Influence of lattice-preferred orientation with respect to magnetizing field on intensity of remanent magnetization in polycrystalline hemo-ilmenite
Journal article, Peer reviewed
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Original versionGeophysical Journal International. 2013, 192 (2), 514-536. 10.1093/gji/ggs046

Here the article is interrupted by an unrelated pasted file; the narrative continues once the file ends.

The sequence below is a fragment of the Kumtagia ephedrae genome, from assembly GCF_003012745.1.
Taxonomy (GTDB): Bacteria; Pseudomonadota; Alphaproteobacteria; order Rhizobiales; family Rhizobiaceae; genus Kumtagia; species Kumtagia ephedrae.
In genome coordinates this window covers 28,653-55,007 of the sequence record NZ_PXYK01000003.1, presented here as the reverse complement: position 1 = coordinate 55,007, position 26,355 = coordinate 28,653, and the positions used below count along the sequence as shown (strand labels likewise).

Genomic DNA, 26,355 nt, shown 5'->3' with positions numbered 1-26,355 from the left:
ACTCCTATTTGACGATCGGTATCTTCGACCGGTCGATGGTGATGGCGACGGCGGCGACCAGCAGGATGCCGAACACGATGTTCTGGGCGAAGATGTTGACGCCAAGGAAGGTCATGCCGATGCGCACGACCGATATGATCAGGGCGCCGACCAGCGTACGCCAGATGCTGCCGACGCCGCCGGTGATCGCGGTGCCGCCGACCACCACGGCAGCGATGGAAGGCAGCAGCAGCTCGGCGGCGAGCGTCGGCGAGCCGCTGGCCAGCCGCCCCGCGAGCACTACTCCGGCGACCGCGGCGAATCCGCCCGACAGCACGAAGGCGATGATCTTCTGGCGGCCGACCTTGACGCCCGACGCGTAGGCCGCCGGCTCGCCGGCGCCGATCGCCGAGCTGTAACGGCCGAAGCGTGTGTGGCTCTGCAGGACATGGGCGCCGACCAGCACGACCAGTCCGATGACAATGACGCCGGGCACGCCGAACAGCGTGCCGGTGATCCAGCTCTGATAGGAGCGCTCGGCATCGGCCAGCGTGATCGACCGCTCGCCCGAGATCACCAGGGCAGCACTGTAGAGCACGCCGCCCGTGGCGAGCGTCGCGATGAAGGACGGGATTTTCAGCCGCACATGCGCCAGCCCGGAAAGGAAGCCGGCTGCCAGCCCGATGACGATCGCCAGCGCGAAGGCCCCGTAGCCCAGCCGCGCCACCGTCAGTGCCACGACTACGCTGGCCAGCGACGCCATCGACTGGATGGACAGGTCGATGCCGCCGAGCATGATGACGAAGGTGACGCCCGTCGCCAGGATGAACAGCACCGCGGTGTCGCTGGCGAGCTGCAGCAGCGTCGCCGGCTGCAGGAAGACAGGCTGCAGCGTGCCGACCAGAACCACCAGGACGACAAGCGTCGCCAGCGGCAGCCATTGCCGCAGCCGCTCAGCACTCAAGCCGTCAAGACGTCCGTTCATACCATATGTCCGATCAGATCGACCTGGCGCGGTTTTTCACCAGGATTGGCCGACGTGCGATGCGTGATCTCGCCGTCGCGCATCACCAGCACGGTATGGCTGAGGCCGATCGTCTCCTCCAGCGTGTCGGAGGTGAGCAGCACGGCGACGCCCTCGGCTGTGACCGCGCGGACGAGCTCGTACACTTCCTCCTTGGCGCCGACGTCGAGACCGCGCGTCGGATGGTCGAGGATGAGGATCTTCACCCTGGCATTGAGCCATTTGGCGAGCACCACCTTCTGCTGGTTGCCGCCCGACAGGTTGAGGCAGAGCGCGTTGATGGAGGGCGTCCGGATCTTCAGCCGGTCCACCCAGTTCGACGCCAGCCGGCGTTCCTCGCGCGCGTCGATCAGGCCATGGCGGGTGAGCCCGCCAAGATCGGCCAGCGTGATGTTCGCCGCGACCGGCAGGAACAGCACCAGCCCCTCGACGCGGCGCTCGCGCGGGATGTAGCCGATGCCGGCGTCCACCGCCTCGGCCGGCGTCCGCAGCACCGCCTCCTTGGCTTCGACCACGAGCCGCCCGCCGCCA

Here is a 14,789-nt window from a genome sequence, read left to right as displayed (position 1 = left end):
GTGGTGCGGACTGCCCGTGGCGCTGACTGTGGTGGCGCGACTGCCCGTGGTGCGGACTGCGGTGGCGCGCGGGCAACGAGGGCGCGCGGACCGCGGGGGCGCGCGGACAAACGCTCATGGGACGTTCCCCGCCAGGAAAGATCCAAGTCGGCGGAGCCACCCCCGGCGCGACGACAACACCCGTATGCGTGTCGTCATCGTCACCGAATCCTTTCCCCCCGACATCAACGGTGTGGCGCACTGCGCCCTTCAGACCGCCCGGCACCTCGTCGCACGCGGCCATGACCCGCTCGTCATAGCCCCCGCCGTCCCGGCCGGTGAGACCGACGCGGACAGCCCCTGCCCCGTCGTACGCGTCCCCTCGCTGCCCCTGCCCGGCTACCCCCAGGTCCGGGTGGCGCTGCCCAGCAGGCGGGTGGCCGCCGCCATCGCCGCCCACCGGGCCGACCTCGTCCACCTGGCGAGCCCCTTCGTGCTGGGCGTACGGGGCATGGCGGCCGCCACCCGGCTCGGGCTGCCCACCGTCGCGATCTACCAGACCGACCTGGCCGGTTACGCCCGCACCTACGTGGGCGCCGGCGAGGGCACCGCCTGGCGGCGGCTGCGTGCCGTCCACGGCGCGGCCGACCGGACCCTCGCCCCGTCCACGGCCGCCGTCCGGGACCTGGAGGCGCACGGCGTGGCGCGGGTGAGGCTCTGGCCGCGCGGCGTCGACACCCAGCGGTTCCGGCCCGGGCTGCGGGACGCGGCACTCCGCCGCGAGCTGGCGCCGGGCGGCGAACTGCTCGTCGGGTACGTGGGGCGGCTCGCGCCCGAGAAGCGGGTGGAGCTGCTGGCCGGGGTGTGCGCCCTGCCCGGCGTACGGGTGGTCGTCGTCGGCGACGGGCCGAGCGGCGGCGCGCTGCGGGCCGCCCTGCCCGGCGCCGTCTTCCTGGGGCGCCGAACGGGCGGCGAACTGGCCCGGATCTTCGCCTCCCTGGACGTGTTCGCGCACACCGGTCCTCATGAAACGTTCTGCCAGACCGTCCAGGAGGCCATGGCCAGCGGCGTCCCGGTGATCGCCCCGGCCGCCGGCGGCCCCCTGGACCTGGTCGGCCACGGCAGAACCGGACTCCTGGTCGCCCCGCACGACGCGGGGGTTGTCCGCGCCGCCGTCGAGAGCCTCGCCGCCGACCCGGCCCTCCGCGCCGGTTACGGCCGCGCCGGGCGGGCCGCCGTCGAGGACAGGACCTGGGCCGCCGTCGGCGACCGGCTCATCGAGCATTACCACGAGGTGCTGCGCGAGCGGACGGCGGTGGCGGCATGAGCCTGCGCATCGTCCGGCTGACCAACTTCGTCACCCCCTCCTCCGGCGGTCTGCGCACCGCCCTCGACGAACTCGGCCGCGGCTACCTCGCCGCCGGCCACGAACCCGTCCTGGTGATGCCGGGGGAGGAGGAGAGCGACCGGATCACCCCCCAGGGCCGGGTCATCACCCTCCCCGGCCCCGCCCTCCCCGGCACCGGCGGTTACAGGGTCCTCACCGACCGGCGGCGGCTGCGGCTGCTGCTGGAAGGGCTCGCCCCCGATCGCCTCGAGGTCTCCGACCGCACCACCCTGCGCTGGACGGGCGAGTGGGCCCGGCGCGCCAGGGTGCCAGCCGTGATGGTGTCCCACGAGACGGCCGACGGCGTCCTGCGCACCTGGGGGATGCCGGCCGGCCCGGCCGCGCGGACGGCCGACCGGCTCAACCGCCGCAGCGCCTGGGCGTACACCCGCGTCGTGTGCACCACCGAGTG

New experimental and computational approaches to interpret orientation and intensity of natural remanent magnetization (NRM) carried by lamellar magnetism are applied to historic magnetic measurements on a collection of 82 massive hemo-ilmenite samples from the Allard Lake District in the Grenville Province, Quebec. The anisotropy of magnetic susceptibility (AMS), together with declination and inclination of NRM, indicate a systematic deflection β of the NRM vector away from the unit vector v that represents the Mesoproterozoic magnetizing field direction. The deflection β is caused by a statistical lattice-preferred orientation (LPO) of the individual (0001) basal planes, to which the NRM is confined in hemo-ilmenite crystals. Here, we study a second deflection ψ that is the angle the NRM makes with the statistical (0001) basal plane of the crystal assemblage, in relation to the angle α between the statistical (0001) basal plane and v. The relation between these two angles depends on the scatter of the distribution of crystal platelets, which also influences the AMS of the assemblage. For a Fisher distribution of basal planes, the distribution parameter K can be determined from ψ and α. It is then further possible to infer the single-crystal anisotropy of individual platelets. Typical crystals of hemo-ilmenite turn out to have a relatively weak AMS so that samples with a narrow Fisher distribution of platelets nevertheless can have a weak AMS. This has been confirmed in two samples by measurement of the (0001) basal plane distribution of crystals using electron backscatter diffraction, and in one of these two samples by measuring AMS and NRM of a single hemo-ilmenite crystal. Based on our estimated K values for selected samples, we calculate values of β, NRM intensity and ψ for any value of α. These data provide striking examples of the influence of the orientation of the crystal LPO on the intensity of lamellar magnetism, and explain the large variation of observed NRM intensities by varying orientation with respect to the magnetizing field, without requiring large variations of the paleomagnetic field intensity. This relation between NRM and LPO is also important for anomaly interpretation in areas with strong foliation.